There are good news stories emerging but they seem to be coming from retailers in two distinct categories; those investing heavily in developing their online strategy and those investing in new international markets.
Investing in Developing Online Channels – The Winners
Many etailers are managing to buck the trend. Those who have had the foresight to develop their online channels, even in a tough economic climate, are leading the way and reaping the profits in these times of austerity.
“Online really had a stonking Christmas, particularly when you have a look at the likes of John Lewis and that bodes well for others,” said Kate Calvert of Seymour Pierce in The Guardian’s report on Christmas sales.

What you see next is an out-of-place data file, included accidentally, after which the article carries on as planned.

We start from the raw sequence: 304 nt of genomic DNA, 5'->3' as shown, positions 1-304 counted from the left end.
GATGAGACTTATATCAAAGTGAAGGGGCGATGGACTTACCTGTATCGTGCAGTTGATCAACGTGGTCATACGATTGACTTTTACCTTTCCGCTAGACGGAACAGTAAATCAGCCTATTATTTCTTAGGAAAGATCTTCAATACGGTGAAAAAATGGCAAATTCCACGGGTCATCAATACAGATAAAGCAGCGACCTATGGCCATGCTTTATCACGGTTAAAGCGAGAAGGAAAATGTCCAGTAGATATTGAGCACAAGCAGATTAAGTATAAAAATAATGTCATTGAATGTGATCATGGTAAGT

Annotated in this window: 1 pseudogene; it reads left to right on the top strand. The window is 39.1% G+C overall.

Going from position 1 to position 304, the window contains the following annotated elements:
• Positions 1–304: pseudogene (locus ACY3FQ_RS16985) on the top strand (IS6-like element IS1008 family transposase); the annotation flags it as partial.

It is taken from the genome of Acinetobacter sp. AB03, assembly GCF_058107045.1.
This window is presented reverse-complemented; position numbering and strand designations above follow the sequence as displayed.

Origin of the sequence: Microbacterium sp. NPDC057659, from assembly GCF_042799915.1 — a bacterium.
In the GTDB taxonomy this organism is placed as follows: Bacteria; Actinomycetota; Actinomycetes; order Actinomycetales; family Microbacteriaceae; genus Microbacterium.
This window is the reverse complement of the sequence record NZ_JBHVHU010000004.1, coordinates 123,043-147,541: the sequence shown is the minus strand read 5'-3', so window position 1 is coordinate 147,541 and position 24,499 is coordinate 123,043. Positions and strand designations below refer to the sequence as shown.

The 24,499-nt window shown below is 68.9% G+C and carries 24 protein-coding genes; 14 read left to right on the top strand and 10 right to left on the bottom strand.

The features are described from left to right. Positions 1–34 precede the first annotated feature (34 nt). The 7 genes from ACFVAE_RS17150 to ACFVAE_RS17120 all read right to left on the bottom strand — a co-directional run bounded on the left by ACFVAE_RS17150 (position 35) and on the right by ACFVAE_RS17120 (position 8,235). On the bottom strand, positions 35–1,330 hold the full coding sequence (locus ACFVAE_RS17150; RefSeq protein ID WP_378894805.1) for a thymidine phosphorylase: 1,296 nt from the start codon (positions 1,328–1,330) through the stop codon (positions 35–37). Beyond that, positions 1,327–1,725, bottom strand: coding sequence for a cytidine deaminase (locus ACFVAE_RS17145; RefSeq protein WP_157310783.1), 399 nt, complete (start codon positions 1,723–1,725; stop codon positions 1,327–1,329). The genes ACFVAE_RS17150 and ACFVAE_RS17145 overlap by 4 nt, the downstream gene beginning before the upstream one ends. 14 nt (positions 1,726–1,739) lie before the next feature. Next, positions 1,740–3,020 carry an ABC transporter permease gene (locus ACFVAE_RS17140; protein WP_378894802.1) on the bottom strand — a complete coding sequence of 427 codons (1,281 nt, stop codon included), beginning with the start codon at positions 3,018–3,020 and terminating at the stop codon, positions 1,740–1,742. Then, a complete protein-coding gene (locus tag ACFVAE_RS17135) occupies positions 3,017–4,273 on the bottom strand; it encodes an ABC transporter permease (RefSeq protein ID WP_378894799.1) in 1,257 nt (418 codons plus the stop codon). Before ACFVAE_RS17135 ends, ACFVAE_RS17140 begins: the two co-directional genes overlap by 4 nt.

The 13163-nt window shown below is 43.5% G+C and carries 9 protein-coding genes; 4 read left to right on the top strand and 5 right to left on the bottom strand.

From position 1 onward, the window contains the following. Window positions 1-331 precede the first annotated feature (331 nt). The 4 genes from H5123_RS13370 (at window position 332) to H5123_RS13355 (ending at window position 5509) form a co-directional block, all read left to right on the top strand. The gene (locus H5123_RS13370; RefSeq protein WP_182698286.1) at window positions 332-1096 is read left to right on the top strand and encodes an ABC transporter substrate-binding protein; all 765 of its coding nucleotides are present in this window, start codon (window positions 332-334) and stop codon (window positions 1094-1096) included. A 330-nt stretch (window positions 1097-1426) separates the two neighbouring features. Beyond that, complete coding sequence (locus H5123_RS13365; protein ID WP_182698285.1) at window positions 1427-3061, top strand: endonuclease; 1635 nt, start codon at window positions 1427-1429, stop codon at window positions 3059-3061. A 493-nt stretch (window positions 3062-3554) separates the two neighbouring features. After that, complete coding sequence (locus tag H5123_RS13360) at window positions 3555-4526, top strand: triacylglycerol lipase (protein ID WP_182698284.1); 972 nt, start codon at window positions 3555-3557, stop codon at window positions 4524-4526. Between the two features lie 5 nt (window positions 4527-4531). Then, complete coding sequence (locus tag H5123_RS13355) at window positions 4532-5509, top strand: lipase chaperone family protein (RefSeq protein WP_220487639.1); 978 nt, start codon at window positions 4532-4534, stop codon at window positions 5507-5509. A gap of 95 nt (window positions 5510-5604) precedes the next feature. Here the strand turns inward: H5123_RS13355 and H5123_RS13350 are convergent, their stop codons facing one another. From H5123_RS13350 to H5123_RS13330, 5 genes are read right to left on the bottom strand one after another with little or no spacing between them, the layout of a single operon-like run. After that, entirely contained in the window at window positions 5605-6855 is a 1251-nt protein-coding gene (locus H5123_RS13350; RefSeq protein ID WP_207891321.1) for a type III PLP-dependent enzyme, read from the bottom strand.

Looking at specific examples House of Fraser saw UK online sales rise by nearly 50% over the hugely important Christmas period after it invested heavily in its website and online content offering in 2012 and they weren’t the only ones:
- Fat Face store sales increased by 11%, while their online sales soared 65%.
- SimplyBe and Jacamo (owned by home shopping group N Brown Group) witnessed online sales up by 17% with ecommerce now accounting for 54% of their total revenues. “It has been pleasing to see our investments in improved online systems, and more customer recruitment continuing to drive a strong sales momentum, despite the lacklustre retail environment,” said chief executive Alan White.